Trump, on the other hand, put in place a bunch of scallywags, many of whom proved jail worthy. Bottom line, compare Biden’s accomplishments the past four years with Trump’s evolving “rap sheet” of immoral and illegal behavior. Biden has earned a second term.

Pete Boelter, North Branch



Much has been said about the recent presidential debate, which showed how age and stress have diminished President Biden’s ability to communicate without the aid of a teleprompter. What hasn’t received as much attention is the fact that if elected, he is  unlikely to be able to complete another four-year term.  A vote for Biden is a vote for Harris for president.

Regina Palosaari, St. Paul


‘Fit for office’

It is so reassuring to hear our governor report to us, after his meeting with the president, that Joe Biden is “fit for office,“ presumably for four more years. After his days running the government of Minnesota, Tim Walz will have a banner career selling used cars. Holy cow, what politics can compel people to do and say.

T. J. Sexton, St. Paul



On the evening of our latest July 4, I hear the sounds of many crackles and pops of fireworks celebrating our nation’s independence. After a loud boom, I am jolted and reminded that today’s July 4 is, sadly, a celebration of a nation of dependence.

Mark Kirchner, St. Paul


Best court money can buy

Let me see if I understand this ruling correctly. If a president commits a crime and claims it is an official act then he is immune from justice. So much for no man is above the law. For the last 24 years l’ve witnessed the most tone deaf court ever assembled. Citizen United gave us the best Supreme Court money can buy. What’s next? If they had their way they would change the Ten Commandments to the Ten Suggestions.

Dan Mitchell, Roseville


More on athlete Greg Larson

Last Sunday’s Pioneer Press sports section had a very short mention of the passing of Greg Larson. His sports accomplishment in Minnesota deserve more mention.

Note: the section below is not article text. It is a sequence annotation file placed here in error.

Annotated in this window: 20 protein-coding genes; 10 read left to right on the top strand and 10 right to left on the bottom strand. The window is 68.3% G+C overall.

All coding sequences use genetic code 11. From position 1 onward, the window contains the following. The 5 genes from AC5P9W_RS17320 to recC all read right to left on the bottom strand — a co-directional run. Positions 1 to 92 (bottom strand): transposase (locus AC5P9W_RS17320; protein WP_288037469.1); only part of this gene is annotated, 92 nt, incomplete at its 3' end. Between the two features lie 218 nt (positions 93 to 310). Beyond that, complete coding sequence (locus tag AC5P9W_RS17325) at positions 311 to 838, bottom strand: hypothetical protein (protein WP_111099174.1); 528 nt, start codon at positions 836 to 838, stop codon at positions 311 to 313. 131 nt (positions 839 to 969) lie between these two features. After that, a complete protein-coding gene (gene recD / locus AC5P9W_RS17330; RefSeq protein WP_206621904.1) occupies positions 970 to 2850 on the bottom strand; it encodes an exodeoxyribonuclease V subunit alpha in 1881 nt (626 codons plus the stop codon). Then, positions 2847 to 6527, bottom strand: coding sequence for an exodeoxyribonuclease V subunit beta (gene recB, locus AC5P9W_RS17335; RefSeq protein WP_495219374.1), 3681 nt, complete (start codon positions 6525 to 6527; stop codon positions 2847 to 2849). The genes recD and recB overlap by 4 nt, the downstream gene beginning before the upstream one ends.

Greg played three sports at Roosevelt High School in Minneapolis, and their basketball team won two state titles. He was inducted into their Hall of Fame.

He was an unrecruited walk-on player for the University of Minnesota football team. A three-year letterman, he was the team captain and All Big Ten selection when the Gophers won their last national championship in 1960. He was enshrined into the M Club Hall of Fame in 2010.

He played 13 years for the New York Giants and was named to the Pro Bowl in 1968.

This year Greg was named one of the top 100 New York Giants of their 100-year existence.

Greg turned to golf after football and won several club championships.

When he played for the Gophers he played for Murray Warmath.

Larry Sewall, Woodbury


Concerns about community cats

Very soon, the community cat population in the Twin Cities is going to rise. Vulnerable kittens will be found in more boats opened in the spring. Pregnant cats will give birth under more decks. Injured cats will show up at more playgrounds. More bird, rabbit, and squirrel babies will be found dismembered. Independent cat rescuers, who usually step up to help the cats and people in these situations, will no longer be able to do their part.

Independent cat rescuers are the people you see getting tagged in the Facebook post about the cat eating from the dumpster at McDonald’s. They get the text that a lactating cat got hit by a car and there are neonatal kittens crying in a garage. The neighbor knocks on their door when cats are left behind in a vacated apartment. Women, with full-time jobs and their own families and pets, do this unpaid work. They save cats on other people’s property during their own spare time. They use their own money to purchase traps, food, litter and other supplies.

The main tool in the arsenal of the independent cat rescuer is trap-neuter-return, known as TNR. By spaying and neutering the unsocialized cats in the community, independent cat rescuers (and a few organizations, like Pet Project Rescue) prevent the suffering of cats and other creatures in the community. Historically, Animal Humane Society (AHS) has been the linchpin of TNR in the Twin Cities. For a decade, AHS has provided free spay/neuter appointments for unsocialized cats in traps. The program prevented disease spread, curbed the mating and cat fight noises in the community, and stopped a next generation of cats from living outside.

AHS has been systematically dismantling the TNR program in recent years. At the high point, they were offering 90 appointments per week. Today, that number is 15. Previously, rescuers could bring cats in traps to AHS on a walk-in basis. AHS changed to using a call center where people could call during business hours and AHS would generally provide an appointment available for TNR the next day. Recently, AHS switched to a portal where people need to request appointments. The portal is generally open about 15 minutes per week. AHS then assigns an appointment several weeks in the future with no regard for the schedule of the person who is trapping the cat. AHS announced that they will start charging $75 per cat on July 1, 2024.

Independent cat rescuers do not want to lose the most important tool we have to help the cats, people, and wildlife in our community. We want our trusted partner to continue to provide vital TNR services to the community.  We don’t want cats to suffer, we don’t want songbirds to get killed, and we want to answer the calls about cats in need from people in our community.

Jada Fehn, Columbia Heights